Teachers at all Hong Kong’s government-funded schools will have to pass a test on the Basic Law which may in future also cover the national security law, Secretary for Education Kevin Yeung said, adding that a new code of conduct will include monitoring of social media posts.
Yeung also forecast continuing school closures in the face of a falling birth rate and rising emigration.
Basic Law test
Public school teachers — who are civil servants — are already subject to a Basic Law test, according to Yeung, and this requirement would be extended to government-aided schools – institutions which are fully state-funded but privately run – from the next academic year.
“As mentors giving guidance to students, we expect teachers to have some knowledge of the Basic Law as they have to understand the policy of ‘One Country Two Systems’ under the Basic Law,” Yeung told RTHK on Friday, adding that civil servants have for years been required to pass a Basic Law test.
Yeung said his bureau would impose the test on all of the 1,000 to 2,000 teachers recruited to aided schools in the city every year, followed by those at private schools which fall under the DSS scheme and kindergartens.
Teachers will have to correctly answer at least half of the questions, and may need to do some revision. “It shouldn’t be hard to pass [the test], but it reflects the government’s requirements and expectation towards teachers,” Yeung said. The national security law may be included in the test in the future, he said.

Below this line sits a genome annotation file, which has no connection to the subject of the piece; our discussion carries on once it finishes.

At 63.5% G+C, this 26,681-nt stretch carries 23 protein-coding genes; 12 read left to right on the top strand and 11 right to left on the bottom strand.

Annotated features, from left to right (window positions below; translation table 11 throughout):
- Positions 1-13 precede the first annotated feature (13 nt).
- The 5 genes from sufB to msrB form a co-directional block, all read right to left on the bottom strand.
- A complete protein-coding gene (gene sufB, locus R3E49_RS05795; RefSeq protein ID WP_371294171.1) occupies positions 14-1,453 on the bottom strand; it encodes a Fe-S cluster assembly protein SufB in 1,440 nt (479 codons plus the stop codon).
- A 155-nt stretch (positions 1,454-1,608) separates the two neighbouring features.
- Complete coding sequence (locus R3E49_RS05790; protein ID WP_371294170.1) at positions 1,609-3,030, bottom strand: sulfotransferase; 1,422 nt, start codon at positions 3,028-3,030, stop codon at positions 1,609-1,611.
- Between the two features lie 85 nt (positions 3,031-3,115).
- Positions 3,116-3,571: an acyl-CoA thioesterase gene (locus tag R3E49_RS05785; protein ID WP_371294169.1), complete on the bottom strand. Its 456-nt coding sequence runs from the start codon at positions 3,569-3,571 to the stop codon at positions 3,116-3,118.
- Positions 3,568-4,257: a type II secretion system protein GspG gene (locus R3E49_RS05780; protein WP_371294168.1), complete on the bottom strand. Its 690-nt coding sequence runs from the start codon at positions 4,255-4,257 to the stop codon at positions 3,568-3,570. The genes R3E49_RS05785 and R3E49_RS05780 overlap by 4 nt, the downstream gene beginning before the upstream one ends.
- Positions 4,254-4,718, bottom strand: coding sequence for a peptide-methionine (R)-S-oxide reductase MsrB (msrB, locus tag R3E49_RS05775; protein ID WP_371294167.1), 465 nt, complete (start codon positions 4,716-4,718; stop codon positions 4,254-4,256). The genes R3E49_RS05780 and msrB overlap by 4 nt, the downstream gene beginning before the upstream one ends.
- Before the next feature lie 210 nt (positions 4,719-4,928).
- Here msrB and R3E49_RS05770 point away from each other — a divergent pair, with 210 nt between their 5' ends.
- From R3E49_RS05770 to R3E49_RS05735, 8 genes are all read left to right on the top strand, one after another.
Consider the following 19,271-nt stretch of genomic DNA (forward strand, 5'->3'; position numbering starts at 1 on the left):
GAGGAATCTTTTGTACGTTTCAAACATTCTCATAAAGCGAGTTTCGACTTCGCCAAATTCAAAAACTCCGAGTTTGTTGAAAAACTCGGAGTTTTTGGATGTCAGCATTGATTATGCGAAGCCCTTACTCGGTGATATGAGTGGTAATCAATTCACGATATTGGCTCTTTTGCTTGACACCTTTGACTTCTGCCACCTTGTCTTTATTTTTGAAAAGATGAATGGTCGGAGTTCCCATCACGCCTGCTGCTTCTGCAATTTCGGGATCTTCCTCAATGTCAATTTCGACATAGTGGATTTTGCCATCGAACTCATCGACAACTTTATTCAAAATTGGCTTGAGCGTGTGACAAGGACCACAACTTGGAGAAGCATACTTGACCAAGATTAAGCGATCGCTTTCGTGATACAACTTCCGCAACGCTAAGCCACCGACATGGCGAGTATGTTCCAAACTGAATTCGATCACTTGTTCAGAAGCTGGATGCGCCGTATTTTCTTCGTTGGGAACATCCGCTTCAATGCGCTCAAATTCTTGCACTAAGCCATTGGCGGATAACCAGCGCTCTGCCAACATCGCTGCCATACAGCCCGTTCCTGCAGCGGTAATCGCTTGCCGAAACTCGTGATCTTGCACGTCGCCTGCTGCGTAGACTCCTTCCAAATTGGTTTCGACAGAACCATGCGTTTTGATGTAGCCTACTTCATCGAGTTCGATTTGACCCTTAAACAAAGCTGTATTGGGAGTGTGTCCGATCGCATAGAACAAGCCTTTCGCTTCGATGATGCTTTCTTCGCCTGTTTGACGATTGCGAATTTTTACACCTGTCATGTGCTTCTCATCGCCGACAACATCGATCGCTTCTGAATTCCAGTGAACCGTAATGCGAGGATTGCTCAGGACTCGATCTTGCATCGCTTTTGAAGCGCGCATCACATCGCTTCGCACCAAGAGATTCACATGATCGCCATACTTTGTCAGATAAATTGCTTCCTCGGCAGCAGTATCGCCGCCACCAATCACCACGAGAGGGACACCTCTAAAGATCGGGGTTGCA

The bureau is also drawing up a new, “clearer” code of conduct for teachers, based on lessons learned from over 200 complaints against educators in the wake of the 2019 anti-extradition bill protests, Yeung said. Three teachers were de-registered as a result of complaints.
“We would also consider what [teachers] expressed on their social media,” Yeung said, describing it as a “so-called private space” where an opinion expressed by a teacher may be shared more widely on the internet.
Meanwhile the government expects the number of six-year-olds in Hong Kong to drop consistently over the next eight years as the city sees a “structural drop” in the birth rate, in addition to a wave of emigration. “Inevitably some schools have to shut down,” Yeung said.
Examples include the closure of Heung To Primary School and the relocation of Shau Kei Wan East Government Secondary School to Kwun Tong, where there is more demand for places, Yeung said.
Officials will also study long-term policies in response to the trend while organising “orderly” school closures, such as continuing to expand the Small Class Teaching scheme which limits the number of students per class.